HIV Cluster and Outbreak Detection and Response
HIV Cluster Detection and Response
The use of molecular surveillance tools to identify and respond to HIV transmission clusters is a critical step toward bringing the nation closer to the goal of no new infections. CDC conducts routine analyses to identify molecular clusters that are concerning for recent and rapid transmission of HIV. CDC also provides technical support to jurisdictions responding to HIV transmission clusters and outbreaks.
- HIV Molecular Surveillance: Questions and Answers
- Guidance: Detecting, Investigating, and Responding to HIV Transmission Clusters
- Fact Sheet: HIV Molecular Cluster Detection and Response
- AIDSinfo: Information on Drug Resistance Testing
HIV Outbreak Detection and Response
The opioid misuse epidemic has substantially increased the transmission risk of blood-borne viruses, including HIV and hepatitis C virus, through injection drug use. The following documents provide guidance on how to prepare for, detect, investigate and respond to an HIV or hepatitis C outbreak among people who inject drugs.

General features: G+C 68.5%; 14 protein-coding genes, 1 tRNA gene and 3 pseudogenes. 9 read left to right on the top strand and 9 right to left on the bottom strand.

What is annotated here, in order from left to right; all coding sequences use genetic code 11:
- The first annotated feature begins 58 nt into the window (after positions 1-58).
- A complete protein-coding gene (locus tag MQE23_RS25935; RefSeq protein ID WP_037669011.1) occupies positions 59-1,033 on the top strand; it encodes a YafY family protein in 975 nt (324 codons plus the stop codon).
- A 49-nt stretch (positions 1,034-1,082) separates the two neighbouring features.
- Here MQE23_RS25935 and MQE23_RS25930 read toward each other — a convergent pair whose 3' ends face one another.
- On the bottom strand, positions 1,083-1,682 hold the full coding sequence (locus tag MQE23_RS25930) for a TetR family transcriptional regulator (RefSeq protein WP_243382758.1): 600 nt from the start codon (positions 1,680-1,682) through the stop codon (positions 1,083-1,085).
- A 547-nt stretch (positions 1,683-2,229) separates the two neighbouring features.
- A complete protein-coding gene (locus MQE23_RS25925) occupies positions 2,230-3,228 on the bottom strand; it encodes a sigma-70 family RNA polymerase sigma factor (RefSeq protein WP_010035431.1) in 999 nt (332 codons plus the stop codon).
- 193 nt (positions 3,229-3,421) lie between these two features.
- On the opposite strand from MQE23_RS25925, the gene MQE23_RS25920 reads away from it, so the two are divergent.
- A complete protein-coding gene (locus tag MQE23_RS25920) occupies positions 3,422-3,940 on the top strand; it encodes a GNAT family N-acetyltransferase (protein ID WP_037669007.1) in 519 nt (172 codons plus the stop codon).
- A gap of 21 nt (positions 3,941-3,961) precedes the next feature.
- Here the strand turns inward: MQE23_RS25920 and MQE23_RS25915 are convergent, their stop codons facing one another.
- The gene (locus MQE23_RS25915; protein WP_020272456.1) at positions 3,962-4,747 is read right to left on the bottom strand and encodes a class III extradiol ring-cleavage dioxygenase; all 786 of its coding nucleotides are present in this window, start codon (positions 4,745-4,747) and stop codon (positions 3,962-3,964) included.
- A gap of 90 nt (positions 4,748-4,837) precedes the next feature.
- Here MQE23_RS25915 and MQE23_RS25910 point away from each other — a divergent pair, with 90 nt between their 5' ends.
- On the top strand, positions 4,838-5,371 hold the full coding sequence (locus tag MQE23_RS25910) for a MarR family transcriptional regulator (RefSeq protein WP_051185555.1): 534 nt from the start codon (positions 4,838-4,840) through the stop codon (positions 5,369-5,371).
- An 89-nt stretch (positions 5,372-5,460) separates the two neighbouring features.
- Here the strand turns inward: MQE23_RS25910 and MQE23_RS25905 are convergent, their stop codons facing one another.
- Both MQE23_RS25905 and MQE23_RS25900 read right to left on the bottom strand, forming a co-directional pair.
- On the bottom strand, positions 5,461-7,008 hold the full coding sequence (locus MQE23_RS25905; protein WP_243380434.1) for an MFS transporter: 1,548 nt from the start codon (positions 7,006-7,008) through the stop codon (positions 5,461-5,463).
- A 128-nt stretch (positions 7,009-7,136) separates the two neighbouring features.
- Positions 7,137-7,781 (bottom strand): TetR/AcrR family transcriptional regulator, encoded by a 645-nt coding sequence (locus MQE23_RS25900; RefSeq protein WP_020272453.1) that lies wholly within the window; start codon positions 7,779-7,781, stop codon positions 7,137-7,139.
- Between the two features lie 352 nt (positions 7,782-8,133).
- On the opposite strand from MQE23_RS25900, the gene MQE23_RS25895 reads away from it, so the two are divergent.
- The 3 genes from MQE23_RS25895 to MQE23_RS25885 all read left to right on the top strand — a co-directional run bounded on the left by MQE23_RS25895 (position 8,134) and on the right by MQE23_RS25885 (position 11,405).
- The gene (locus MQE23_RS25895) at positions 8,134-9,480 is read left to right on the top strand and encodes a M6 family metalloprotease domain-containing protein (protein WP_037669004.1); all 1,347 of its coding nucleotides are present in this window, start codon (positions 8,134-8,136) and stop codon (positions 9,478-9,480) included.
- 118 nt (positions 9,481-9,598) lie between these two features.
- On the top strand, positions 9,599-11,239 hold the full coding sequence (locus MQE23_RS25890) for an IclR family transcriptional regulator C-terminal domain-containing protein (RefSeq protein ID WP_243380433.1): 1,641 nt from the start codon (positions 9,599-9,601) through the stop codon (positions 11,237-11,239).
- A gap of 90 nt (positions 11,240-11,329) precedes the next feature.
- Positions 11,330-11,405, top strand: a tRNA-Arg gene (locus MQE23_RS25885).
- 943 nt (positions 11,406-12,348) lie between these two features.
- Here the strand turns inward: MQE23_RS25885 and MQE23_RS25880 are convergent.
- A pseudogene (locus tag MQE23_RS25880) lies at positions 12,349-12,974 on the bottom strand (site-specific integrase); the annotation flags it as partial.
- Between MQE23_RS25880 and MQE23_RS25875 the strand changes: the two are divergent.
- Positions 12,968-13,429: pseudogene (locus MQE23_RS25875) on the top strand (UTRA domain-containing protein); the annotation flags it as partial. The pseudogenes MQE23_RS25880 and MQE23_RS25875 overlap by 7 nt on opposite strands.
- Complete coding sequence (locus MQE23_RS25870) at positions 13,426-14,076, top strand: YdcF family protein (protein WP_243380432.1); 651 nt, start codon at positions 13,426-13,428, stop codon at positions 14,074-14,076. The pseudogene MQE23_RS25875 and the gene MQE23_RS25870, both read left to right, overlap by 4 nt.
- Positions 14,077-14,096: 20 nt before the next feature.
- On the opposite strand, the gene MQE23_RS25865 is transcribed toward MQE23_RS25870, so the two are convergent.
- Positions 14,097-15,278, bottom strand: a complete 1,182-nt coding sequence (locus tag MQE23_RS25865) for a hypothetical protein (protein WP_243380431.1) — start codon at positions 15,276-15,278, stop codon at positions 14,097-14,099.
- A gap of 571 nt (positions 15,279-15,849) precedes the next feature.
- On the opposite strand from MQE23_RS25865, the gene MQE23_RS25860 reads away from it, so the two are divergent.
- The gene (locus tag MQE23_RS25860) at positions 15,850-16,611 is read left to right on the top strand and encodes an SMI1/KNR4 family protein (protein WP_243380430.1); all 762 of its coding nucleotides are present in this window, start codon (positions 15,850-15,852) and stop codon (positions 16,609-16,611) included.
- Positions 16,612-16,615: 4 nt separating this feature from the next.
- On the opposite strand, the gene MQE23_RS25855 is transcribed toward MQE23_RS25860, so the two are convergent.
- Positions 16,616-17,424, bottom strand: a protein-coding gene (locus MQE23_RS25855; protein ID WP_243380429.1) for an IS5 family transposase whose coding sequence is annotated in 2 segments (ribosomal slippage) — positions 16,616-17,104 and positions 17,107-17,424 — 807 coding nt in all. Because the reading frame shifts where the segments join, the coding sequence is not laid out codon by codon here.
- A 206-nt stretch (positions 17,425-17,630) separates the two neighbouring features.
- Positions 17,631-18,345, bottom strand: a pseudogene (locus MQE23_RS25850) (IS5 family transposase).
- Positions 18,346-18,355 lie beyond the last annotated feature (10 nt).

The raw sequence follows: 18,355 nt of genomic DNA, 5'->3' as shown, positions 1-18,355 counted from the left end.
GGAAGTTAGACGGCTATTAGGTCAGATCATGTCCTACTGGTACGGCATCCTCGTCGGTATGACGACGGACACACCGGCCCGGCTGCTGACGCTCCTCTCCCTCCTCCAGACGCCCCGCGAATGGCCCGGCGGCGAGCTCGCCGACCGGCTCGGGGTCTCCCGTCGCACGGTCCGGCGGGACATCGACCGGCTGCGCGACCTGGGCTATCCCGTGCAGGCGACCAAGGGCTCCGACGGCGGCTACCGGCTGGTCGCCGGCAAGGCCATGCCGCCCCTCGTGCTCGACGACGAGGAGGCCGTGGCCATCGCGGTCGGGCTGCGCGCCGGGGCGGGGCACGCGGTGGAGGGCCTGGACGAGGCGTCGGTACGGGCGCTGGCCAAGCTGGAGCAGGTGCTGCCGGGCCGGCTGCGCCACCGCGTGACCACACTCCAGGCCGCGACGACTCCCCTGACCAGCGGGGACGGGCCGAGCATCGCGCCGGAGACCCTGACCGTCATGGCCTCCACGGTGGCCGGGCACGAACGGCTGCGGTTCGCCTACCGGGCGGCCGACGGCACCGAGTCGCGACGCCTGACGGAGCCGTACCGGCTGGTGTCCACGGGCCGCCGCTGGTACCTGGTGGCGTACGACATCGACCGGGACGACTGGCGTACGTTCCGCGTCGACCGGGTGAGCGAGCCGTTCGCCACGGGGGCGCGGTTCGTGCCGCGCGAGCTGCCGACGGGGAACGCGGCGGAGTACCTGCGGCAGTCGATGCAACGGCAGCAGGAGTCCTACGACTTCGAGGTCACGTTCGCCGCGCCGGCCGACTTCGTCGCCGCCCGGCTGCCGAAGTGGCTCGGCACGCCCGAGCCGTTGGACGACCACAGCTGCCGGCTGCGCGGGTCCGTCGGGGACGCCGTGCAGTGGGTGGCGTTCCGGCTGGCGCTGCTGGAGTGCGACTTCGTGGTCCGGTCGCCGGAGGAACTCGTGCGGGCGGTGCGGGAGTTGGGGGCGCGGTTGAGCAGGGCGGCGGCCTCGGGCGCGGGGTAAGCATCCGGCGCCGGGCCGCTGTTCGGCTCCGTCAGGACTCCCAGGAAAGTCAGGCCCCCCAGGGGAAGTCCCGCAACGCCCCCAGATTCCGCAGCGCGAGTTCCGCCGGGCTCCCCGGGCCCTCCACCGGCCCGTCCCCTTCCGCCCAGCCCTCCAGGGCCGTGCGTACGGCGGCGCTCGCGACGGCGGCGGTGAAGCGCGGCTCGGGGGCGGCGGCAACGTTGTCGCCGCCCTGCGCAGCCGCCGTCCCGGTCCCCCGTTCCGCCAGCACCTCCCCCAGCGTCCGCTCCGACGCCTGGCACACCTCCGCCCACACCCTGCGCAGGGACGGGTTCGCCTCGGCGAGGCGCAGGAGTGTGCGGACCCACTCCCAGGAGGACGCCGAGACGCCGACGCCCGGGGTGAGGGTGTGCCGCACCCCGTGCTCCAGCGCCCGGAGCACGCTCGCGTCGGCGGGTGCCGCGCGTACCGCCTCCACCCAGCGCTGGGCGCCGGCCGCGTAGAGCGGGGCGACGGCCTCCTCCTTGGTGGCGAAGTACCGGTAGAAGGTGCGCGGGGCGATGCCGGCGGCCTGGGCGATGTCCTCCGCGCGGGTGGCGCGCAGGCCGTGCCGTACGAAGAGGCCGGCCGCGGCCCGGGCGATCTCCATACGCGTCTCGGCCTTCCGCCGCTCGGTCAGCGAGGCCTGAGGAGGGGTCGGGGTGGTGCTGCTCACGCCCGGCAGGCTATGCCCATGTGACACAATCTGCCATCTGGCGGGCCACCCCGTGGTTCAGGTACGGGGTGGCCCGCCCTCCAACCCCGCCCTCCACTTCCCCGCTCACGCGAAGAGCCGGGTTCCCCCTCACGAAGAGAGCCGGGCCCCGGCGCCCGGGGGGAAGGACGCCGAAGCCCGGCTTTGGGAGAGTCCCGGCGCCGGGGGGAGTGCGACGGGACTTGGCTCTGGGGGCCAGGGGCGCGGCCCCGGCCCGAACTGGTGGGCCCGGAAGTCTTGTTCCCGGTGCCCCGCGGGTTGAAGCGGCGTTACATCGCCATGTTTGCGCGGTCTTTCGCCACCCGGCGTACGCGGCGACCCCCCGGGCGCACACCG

- Managing HIV and Hepatitis C Outbreaks Among People Who Inject Drugs – A Guide For State and Local Health Departments
- NACCHO: Community Response Planning for Outbreaks of HIV/Hepatitis Among Persons Who Inject Drugs
Health Department Editable Questions and Answers: HIV Molecular Surveillance
This Word file contains CDC cleared questions and answers that health departments can use and customize for responding to HIV molecular clusters in their local jurisdictions.
Key Considerations for Engaging With News Media During a Cluster Response
This document provides guidance to health departments on engagement with news media when responding to HIV molecular clusters in their local jurisdictions.
- Key Considerations for Developing a Dear Colleague Letter During a Cluster Response
- Key Considerations for Developing a Health Alert During a Cluster Response
Printable Outreach Materials
Additional Partner Tools and Resources
- Page last reviewed: November 9, 2018
- Page last updated: November 9, 2018
- Content source: Division of HIV/AIDS Prevention, National Center for HIV/AIDS, Viral Hepatitis, STD, and TB Prevention, Centers for Disease Control and Prevention